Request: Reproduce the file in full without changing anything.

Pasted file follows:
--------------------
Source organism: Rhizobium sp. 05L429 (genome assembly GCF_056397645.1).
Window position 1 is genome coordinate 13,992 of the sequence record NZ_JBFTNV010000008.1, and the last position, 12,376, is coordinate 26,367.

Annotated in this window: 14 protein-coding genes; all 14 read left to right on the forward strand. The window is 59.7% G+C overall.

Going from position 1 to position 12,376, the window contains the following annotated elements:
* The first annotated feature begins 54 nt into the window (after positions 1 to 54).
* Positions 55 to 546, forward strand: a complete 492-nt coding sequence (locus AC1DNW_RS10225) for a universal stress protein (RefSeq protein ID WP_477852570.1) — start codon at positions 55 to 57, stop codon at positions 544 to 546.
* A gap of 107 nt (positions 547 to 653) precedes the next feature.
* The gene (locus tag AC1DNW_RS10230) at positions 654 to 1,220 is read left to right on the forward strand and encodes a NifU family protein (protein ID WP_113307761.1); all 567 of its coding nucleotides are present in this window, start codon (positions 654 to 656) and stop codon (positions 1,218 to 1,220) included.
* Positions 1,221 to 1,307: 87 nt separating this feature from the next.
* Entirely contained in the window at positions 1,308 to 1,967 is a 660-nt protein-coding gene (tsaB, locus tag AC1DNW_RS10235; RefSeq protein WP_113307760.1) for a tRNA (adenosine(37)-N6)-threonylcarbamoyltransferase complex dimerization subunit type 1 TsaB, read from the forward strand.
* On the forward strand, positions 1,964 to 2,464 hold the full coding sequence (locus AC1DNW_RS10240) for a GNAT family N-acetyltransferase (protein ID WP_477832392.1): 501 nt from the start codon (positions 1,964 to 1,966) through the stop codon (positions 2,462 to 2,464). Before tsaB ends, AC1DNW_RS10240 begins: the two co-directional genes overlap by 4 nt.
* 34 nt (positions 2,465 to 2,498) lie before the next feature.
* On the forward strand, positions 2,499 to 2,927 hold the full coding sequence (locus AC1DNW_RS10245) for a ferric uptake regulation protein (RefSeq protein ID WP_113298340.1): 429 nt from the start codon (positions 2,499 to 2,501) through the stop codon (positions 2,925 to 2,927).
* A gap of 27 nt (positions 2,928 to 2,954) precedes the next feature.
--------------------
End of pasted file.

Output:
Source organism: Rhizobium sp. 05L429 (genome assembly GCF_056397645.1).
Window position 1 is genome coordinate 13,992 of the sequence record NZ_JBFTNV010000008.1, and the last position, 12,376, is coordinate 26,367.

Annotated in this window: 14 protein-coding genes; all 14 read left to right on the forward strand. The window is 59.7% G+C overall.

Going from position 1 to position 12,376, the window contains the following annotated elements:
* The first annotated feature begins 54 nt into the window (after positions 1 to 54).
* Positions 55 to 546, forward strand: a complete 492-nt coding sequence (locus AC1DNW_RS10225) for a universal stress protein (RefSeq protein ID WP_477852570.1) — start codon at positions 55 to 57, stop codon at positions 544 to 546.
* A gap of 107 nt (positions 547 to 653) precedes the next feature.
* The gene (locus tag AC1DNW_RS10230) at positions 654 to 1,220 is read left to right on the forward strand and encodes a NifU family protein (protein ID WP_113307761.1); all 567 of its coding nucleotides are present in this window, start codon (positions 654 to 656) and stop codon (positions 1,218 to 1,220) included.
* Positions 1,221 to 1,307: 87 nt separating this feature from the next.
* Entirely contained in the window at positions 1,308 to 1,967 is a 660-nt protein-coding gene (tsaB, locus tag AC1DNW_RS10235; RefSeq protein WP_113307760.1) for a tRNA (adenosine(37)-N6)-threonylcarbamoyltransferase complex dimerization subunit type 1 TsaB, read from the forward strand.
* On the forward strand, positions 1,964 to 2,464 hold the full coding sequence (locus AC1DNW_RS10240) for a GNAT family N-acetyltransferase (protein ID WP_477832392.1): 501 nt from the start codon (positions 1,964 to 1,966) through the stop codon (positions 2,462 to 2,464). Before tsaB ends, AC1DNW_RS10240 begins: the two co-directional genes overlap by 4 nt.
* 34 nt (positions 2,465 to 2,498) lie before the next feature.
* On the forward strand, positions 2,499 to 2,927 hold the full coding sequence (locus AC1DNW_RS10245) for a ferric uptake regulation protein (RefSeq protein ID WP_113298340.1): 429 nt from the start codon (positions 2,499 to 2,501) through the stop codon (positions 2,925 to 2,927).
* A gap of 27 nt (positions 2,928 to 2,954) precedes the next feature.